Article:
Some makes of cameras and some cameras in cell phones have GPS (Global Positioning System) capabilities and mark the location of every picture taken. This is only helpful if you have a way of viewing the attached metadata. One program that gives you virtually unlimited ability to add metadata, including geolocation information is Adobe Bridge. Bridge is sold as a companion program with either Adobe Photoshop Essentials or the full Photoshop program. There are several other programs, some shareware, that will also add the metadata.

Tune in for the next installment on the advantage of metadata.

1 comment:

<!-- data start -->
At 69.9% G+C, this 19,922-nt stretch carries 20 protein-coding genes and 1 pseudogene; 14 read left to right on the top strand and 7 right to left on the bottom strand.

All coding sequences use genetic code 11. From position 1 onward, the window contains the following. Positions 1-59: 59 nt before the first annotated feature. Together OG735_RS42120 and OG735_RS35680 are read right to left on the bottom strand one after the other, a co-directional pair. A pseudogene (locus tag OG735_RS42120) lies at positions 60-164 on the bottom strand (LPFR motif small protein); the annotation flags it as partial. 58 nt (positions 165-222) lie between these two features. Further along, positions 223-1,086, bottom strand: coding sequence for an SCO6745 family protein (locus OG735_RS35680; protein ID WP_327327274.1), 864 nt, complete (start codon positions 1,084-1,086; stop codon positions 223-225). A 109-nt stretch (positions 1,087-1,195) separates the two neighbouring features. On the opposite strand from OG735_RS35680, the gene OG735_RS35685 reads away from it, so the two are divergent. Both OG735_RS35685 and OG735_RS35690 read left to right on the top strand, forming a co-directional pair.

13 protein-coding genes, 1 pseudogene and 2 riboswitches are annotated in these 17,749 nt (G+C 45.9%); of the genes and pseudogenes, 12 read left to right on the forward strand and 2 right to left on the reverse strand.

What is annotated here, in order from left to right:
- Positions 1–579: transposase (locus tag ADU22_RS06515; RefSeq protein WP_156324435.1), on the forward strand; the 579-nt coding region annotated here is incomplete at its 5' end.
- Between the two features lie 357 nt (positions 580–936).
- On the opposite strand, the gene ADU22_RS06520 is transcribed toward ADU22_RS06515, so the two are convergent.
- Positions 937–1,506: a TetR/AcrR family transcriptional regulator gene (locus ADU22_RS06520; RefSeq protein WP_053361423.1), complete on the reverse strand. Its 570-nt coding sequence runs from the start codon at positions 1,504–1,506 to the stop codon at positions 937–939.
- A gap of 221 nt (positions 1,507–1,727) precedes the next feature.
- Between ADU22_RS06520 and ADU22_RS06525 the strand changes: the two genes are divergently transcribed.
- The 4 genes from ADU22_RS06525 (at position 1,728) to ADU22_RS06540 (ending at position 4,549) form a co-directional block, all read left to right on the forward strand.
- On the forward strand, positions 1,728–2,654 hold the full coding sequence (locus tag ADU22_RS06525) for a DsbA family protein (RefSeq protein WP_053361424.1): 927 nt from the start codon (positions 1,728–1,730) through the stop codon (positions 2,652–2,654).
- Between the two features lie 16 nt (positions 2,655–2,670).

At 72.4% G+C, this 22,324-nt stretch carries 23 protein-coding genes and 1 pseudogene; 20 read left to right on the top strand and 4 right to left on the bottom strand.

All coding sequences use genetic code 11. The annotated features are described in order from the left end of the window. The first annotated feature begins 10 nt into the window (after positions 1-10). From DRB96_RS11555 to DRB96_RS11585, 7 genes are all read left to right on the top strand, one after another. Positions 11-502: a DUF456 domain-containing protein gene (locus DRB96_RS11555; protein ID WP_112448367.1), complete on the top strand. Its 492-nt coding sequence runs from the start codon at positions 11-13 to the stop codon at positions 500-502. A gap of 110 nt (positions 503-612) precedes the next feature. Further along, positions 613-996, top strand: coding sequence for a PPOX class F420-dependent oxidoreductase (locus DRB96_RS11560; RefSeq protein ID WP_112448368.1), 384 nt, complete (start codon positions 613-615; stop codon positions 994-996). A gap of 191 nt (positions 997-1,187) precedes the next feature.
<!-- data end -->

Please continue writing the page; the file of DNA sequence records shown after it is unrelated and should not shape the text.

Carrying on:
1. I inherited my grandmother's "attic box" of photographs, correspondence (postcards, letters) and other bits. Before her and her siblings passed away I had them review the box's contents, having them add, with a pencil, the metadata. Since then I have scanned the box's contents adding geo-positioning, XMP face tagging, keyword tags, etc. My thoughts are centered around the idea of a "digital attic box" that my grandkids may one day inherit. My grandmother and her mother simply tossed "stuff" into a box to either hand down or have someone stubble across (or just because they couldn't throw "stuff" away). As media standards change I want make sure I'm doing the right "stuff" that best survives in my "digital attic box". I think I'm okay with the digital camera images, scanned photographs, and scanned documents. What are your thoughts on preserving the biographical and genealogical information for the "digital attic box"? The genealogical applications and their data formats of today will not survive as long as our grandparent's attic box of paper goodies. I like the idea of... if someone takes a single image from the collection they get all the meta data with it. I want to be able to do the same thing with all of my "genealogical digital content". I do not see it as being GEDCOM. I want my content (person, event, note) to be as atomic as my photographs. Point photographic management software at my photo collection and you will have a well organizing collection simply based on meta data supplied in each image. What if we could do that with ALL the other genealogical content?